From an extraordinary voice in fantasy comes the stunning conclusion to the Farseer Trilogy, as FitzChivalry confronts his destiny as the catalyst who holds the fate of the kingdom of the Six Duchies...and the world itself.
King Shrewd is dead at the hands of his son Regal. As is Fitz - or so his enemies and friends believe. But with the help of his allies and his beast magic, he emerges from the grave, deeply scarred in body and soul. The kingdom also teeters toward ruin: Regal has plundered and abandoned the capital, while the rightful heir, Prince Verity, is lost to his mad quest - perhaps to death. Only Verity's return - or the heir his princess carries - can save the Six Duchies. But Fitz will not wait. Driven by loss and bitter memories, he undertakes a quest: to kill Regal. The journey casts him into deep waters, as he discovers wild currents of magic within him - currents that will either drown him or make him something more than he was.
Catch up with the rest of the Farseer trilogy.
©1999 Robin Hobb (P)2010 Tantor
"An enthralling conclusion to this superb trilogy, displaying an exceptional combination of originality, magic, adventure, character, and drama." (Kirkus)
Yes and no. The reader was great. Took me about 30 minutes to adapt after greats like Steven Pacey, but he was good...not as great, but very good.
The ending is very sad and in many ways unfulfilling to the life of the protagonist, but still great story telling....This is not where my issues lie.
The incomprehensible ability for the reader (or listener) to know what is happening when the characters do not is damn right frustrating. It is just too obvious. I understand how it can happen in books, but this was just too obvious.Also, some SERIOUS discrepancies in what the characters first said they felt/thought, then what later they stated was what they said/felt/thought....Just because it is a new book doesn't change what they had previously said/had been written!
Constantly waiting for action - you will feel the drain of the day loooong loooong before the action you desire occurs. The grueling day lasts forever before the action you were waiting for occurs. And then when it happens, it is in no way Joe Abercrombie detailed engaged fighting. It is fast action, lacking in full explicit details of the occurrence. This is a constant lack in Hobb's writing. Prolonged days, excessively fast end to day with critical action with insufficient detail.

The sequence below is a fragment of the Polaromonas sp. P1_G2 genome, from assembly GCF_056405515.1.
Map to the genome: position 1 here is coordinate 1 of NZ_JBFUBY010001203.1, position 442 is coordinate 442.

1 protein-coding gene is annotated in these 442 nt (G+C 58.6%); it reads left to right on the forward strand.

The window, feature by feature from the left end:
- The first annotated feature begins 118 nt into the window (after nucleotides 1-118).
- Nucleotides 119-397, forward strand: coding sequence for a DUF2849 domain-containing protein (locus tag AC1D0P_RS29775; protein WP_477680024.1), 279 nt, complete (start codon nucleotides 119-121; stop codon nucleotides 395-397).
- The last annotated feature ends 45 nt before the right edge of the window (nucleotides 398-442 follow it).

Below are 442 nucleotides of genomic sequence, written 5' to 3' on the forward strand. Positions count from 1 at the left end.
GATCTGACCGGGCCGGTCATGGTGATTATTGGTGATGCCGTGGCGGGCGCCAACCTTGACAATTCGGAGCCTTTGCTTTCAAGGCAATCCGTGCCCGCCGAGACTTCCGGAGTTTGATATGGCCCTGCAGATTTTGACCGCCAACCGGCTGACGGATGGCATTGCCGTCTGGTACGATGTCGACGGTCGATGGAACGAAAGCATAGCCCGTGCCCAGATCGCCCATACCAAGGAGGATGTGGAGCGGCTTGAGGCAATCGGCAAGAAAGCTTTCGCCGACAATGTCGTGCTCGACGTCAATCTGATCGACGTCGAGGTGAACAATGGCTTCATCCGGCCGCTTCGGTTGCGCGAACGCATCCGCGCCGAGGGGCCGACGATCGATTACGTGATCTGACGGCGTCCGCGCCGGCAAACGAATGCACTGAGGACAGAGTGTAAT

The constant fatigue you feel is overwhelming...partly the reader, but mostly, the writer. The character is constantly running on adrenaline....or other things...and to hear this constant reference of fatigue for 40+ hours of audiobook....draining. The people that listen to audiobooks don't need reminders of how freaking tired they are, all the time.
Food references are monotone. That's one of the many things I love about GRRM, and probably why he got a cookbook out of his books. Diversity in the food. It doesn't always have to be the same meal described exactly the same way, every meal.
Overall, fantastic story telling. She has a knack for a good story. Sour execution in the way questions that are obvious weren't asked. This continues in her later series as does the infinite wait for action as we mull over the mundane details that drag on forever. I hope for better resolve, description, timing and character awareness in her future book.
The pace of the story can drag out at times with no real purpose to the over all plot. The book picks up at the end but not enough to fully recommend this book.
As with most book series the first book starts off a little slow but builds quite nicely. Then ending of the 1st and second keep you hooked. The ending here was little disappointing for me but apparently there's another book although the reviews are scathing as their is a new narrator. Narration is good and consistent for the first 3 books. Worth a listen if you like fantasy series.
So you've read the first two books of The Assassin's Apprentice and you come to the third. But this tome is an epic in its own right. And Fitz has the most insecure inner dialogue of any male ever. So Hobb narrates every step of every mile while Fitz worries and worries and the wolf provides the only wisdom. Meantime a pretty good story is told until the end. But the end is an afterthought only, as if, once Fitz settles his mind, nothing much matters and the story is finished in broad strokes quickly.
Narration is rich with expression, but often inaccurate reads left me translating. All in all, entertaining but not quite masterful.
Good enough for me to pursue more in the series, though.
I have gone from really liking the protagonist, to wishing he would hurry up and die. The series has become an old woman's preaching on the brashness of male youth. unreadable garbage.
I just got through the Farseer series. It is very well written and a fun story to follow. It is easy to fall in love with the characters. The narrator is also quite good. It is a must read/listen if you like fantasy.
Hobbs gives another wookie-cry-face-story witha reasonably settled ending,but I'm thrilled about The Tawny Man Trilogy.
I'm a Teen Services librarian at a Public Library. I love fantasy, history, realistic fiction, memoirs, sci-fi, and YA fiction/fantasy.
Excellent world building and characterization. This is the best book of the trilogy. It seemed as if the author took a long time to move her characters to their destiny.
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